Although John Lucas fought hard for Tarpley's reinstatement, noting that Tarpley had remained in good physical condition and had repeatedly passed drug tests (including those for alcohol, the substance which led to Tarpley being banned in 1995), the NBA rejected the petition. Tarpley tried several more petitions, but the NBA kept saying no. Still wanting to play pro hoops, Tarpley signed with the Michigan Mayhem of the Continental Basketball Association, where he would play from 2003 to 2006. Although often injured, he excelled in his first season, averaging 16 points and 10 rebounds a game, while shooting almost 60% from the field. But he would be out of job in 2006, when his team disbanded. Tarpley was 41 at the time.
Should the NBA have reinstated Tarpley in 2003, when Tarpley had shown that he had been clean for years and was in good enough condition to land an NBA contract? Tarpley thinks so. And now so too does the Equal Employment Opportunity Commission, which ruled today that the NBA violated the Americans with Disabilities Act by failing to reinstate him. The EEOC has tried unsuccessfully to mediate a settlement between Tarpley and the NBA, and he is seeking at least $6.5 million, according to his attorney Joe Walker, who said, "The goal of the whole action is to get him reinstated, get his name back, and also to compensate him for the loss he's incurred."
The ADA protects those with disabilities from discrimination, provided their disabilty is "a physical or mental impairment that substantially limits a major life activity." Alcoholics and drug addicts (although not those engaged in current use of illegal drugs) are protected by the ADA, provided they are able to perform the essential functions of the job. The EEOC believed that Tarpley offered enough evidence that he could play in the NBA, since he showed that he no longer used drugs and apparently had his alcoholism under control.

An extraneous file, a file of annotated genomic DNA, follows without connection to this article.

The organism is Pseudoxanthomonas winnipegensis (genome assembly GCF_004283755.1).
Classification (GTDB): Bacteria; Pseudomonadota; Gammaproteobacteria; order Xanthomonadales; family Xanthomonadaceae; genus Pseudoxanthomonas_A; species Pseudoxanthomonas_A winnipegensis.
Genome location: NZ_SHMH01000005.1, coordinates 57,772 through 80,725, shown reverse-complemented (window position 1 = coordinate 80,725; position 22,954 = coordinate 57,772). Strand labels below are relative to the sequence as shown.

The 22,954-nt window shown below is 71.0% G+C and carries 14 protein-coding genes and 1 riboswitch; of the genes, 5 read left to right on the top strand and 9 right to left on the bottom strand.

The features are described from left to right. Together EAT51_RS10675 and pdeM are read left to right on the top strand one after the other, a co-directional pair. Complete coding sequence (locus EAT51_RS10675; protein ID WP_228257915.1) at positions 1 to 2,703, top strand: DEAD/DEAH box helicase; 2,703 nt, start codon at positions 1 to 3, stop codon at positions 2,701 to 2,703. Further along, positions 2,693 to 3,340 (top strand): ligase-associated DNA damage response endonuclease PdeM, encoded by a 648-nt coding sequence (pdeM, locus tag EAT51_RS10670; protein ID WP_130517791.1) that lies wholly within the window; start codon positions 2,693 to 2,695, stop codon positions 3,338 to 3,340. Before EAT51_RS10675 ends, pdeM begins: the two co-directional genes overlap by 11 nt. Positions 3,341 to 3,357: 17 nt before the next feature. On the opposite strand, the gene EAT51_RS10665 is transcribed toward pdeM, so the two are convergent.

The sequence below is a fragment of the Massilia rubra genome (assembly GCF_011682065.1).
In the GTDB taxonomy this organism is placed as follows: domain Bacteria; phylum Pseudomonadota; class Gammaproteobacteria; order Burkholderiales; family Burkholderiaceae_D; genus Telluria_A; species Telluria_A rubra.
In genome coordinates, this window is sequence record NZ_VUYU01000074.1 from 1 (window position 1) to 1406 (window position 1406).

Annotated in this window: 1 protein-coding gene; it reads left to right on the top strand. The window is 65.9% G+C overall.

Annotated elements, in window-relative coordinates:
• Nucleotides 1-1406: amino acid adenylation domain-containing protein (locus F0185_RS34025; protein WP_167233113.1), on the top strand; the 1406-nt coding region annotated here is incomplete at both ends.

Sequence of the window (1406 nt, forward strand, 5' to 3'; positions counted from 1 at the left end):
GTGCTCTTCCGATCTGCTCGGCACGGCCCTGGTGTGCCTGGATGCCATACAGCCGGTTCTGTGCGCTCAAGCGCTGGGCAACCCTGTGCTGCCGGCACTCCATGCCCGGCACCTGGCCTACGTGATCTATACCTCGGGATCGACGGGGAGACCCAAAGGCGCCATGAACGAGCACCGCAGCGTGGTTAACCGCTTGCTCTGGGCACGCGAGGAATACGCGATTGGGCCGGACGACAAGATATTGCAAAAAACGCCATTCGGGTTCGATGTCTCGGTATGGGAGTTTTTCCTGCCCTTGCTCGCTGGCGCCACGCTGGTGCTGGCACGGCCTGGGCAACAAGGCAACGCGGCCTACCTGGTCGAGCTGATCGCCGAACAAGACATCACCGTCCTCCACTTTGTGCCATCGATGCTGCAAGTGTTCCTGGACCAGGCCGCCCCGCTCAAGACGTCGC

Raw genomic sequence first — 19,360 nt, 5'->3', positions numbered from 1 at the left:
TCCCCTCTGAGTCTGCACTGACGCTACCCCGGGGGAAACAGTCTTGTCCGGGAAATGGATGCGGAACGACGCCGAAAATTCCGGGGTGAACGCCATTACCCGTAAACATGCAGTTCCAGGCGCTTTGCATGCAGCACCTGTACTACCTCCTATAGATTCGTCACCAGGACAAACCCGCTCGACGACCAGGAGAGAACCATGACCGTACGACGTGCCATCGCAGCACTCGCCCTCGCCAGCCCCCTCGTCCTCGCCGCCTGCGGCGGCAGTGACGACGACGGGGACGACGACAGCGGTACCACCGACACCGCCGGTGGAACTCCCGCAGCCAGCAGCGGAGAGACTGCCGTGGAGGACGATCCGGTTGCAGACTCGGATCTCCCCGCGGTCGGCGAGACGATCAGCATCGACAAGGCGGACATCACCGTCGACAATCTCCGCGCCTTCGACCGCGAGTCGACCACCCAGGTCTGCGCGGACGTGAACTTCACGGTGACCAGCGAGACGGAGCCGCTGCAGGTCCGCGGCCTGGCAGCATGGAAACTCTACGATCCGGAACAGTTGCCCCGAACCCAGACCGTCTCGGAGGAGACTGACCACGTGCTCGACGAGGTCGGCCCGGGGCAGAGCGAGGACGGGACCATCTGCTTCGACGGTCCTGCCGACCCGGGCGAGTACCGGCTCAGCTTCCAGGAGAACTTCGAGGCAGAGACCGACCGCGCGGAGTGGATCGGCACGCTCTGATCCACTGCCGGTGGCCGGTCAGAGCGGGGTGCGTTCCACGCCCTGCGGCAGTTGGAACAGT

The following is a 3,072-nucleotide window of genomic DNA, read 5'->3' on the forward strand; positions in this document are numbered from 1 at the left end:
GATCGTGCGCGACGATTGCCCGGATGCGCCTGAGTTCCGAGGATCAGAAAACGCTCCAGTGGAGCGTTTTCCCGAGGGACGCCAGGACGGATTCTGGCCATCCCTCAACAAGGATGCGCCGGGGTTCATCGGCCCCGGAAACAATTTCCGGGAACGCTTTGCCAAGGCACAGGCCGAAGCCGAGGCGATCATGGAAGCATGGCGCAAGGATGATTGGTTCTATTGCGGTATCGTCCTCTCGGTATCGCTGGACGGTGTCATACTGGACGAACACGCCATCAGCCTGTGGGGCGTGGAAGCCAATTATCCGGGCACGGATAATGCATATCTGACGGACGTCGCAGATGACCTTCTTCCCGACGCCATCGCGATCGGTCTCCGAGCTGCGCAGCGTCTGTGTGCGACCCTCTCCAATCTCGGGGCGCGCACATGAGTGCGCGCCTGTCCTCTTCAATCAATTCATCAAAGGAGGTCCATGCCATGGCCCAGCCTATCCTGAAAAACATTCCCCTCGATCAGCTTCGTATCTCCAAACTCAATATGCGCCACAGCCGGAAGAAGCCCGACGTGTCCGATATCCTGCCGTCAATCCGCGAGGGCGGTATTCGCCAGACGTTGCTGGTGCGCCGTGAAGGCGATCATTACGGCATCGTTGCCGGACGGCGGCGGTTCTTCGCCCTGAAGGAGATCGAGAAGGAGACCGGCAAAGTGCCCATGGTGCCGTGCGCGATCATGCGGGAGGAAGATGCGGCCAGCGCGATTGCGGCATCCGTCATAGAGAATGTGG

I find the EEOC's decision--which enables Tarpley to sue the NBA within the next 90 days---interesting because it suggests that the NBA and other pro leagues have to be careful when banning players for life when the root of the problem is a medical one. Although alcoholics and drug addicts are often blamed for "choosing" to engage in destructive behavior, recent studies on how the brain works suggest such behavior is largely not reflective of conscious choosing (see an article we have up on The Situationist entitled "The Science of Addiction, the Myth of Choice"). That's not to say that Tarpley shouldn't be held responsible for the consequences of his addition (certainly, driving a car while intoxicated deserves punishment), or that he didn't deserve a punishment of a reasonable length of time, particularly after repeated failures, but it does suggest that when leagues kick out players for life, they need to be careful in evaluating the underlying causes of behavior and the potential that people can eventually get better, as Tarpley seemed to do.
Another interesting consequence: even though the NBA and NBPA collectively-bargained the anti-drug policy, that collective-bargaining wasn't enough to defend the policy from governmental scrutiny. Collective bargaining, of course, doesn't insulate an agreement from federal disabilities law as it does for federal antitrust law, but in practice, it usually discourages governmental scrutiny. Tarpley defeating the NBA would more clearly establish that leagues and players should not expect their agreed-upon drug and alcohol policies to be exempt from legal challenge.
2009 Update: Tarpley has settled his lawsuit with the NBA and Mavericks and will receive an undisclosed amount of money.